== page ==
Airports, Exes, and Other Things I'm Over by Shani Petroff
Release date: May 15, 2018
An ARC was provided by Macmillan in exchange for an honest review.
Summary: A bad storm, two canceled flights, stuck in an airport with a hot stranger and the guy who broke her heart... what could go wrong?
After Sari caught her boyfriend Zev cheating on her, their romantic Florida vacation was ruined. She can't get back to NYC soon enough. Unfortunately, mother nature may have different plans. A huge storm is brewing in the Northeast, and flights all over the country are getting canceled—including Sari's. She winds up stuck at the airport for hours. With Zev!
When another stranded passenger (a hot NYU guy) suggests a connecting flight to Boston, Sari jumps at the chance. But when her mom freaks out about her traveling alone, she has no choice—she has to include Zev, and somehow survive being trapped with the guy who broke her heart!
The Good, the Bad, and the Ugly: Romances that begin at airports can be great fiction fodder. The Statistical Probability of Love at First Sight is one of my favorite examples of this trope. Unfortunately, where that YA fave succeeds, Airports, Exes, and Other Things I'm Over falters.
From the start, I expected Sari and Fitz to have more of a flirtation and an almost-relationship at the very least. Instead, Sari's romantic attentions are entirely focused on her ex who can't take no for an answer. Spoiler alert: no, he technically didn't cheat on her. But the fact that he kept following her and wouldn't take no for an answer kept me from rooting for them. There was little-to-no character development for Sari, Zev, Fitz, or anyone else. And my word, Sari's mother was ridiculously overprotective. She took overprotective YA parent to a whole new level.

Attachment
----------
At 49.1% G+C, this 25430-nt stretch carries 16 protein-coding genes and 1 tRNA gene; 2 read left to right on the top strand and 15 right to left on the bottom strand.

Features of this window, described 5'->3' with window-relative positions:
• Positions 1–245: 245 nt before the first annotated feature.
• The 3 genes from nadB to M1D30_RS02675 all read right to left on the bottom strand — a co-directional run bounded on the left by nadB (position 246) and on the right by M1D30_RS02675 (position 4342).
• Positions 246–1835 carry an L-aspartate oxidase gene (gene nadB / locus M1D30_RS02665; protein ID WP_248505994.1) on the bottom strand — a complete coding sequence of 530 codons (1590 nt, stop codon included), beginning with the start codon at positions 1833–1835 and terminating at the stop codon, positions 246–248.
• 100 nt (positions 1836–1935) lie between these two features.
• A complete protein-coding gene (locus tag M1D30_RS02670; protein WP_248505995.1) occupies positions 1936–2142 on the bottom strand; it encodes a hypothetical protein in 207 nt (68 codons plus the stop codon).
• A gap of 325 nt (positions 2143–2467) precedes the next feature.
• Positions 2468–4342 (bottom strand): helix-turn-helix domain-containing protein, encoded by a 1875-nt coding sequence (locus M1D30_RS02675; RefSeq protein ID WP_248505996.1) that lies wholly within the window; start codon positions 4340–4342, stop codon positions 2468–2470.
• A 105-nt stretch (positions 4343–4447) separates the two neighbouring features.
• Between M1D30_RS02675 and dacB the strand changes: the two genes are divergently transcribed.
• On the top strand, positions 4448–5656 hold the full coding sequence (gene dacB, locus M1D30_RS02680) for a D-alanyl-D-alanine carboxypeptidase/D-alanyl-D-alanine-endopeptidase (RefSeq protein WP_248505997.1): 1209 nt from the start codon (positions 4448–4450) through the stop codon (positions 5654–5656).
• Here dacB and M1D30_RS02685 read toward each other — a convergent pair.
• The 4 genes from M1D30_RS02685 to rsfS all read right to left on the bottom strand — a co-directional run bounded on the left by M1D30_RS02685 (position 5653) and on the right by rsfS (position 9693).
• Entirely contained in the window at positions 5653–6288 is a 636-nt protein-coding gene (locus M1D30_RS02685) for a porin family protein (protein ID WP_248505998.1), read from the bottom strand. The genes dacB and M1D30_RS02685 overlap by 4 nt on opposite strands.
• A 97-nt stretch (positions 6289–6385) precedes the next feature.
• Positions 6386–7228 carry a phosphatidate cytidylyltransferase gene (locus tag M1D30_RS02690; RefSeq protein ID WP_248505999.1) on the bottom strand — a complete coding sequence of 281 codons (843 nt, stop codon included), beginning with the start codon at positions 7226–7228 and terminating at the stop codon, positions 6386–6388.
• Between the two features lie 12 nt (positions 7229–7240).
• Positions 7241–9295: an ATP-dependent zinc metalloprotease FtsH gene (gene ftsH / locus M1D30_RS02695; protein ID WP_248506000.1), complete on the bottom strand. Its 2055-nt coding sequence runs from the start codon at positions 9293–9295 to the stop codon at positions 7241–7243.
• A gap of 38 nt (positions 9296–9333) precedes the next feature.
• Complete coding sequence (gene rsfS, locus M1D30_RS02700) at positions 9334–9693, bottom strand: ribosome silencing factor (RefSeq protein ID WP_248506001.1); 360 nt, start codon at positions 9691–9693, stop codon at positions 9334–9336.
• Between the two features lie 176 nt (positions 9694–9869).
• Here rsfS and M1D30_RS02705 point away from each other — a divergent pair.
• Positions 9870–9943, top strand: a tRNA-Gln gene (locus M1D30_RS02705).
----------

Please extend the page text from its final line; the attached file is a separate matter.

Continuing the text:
I also would've liked more airport culture as opposed to so much drama. YA still tends to be my favorite age category because of how creative and fun it can be, but as of late, the drama in YA books tends to exhaust me. But anyways, airports can be such fascinating places besides causers of stress, so it would've been fun to see how Sari views all of that beyond the stereotypical long lines and unhelpful help desks.
I'm also ready for the heroine-who-plays-guitar-and-sings trope to fade. Musically-talented YA characters are a dime a dozen these days, and I'm ready for some characters with more unique interests. (Or at least, maybe they could play another instrument besides guitar.)
Content warnings: There was some mild language if I remember correctly? Also the ex-boyfriend has a panic attack on the plane.
The Verdict: Disappointing.
Will I be adding this book to my library?: Nah, son.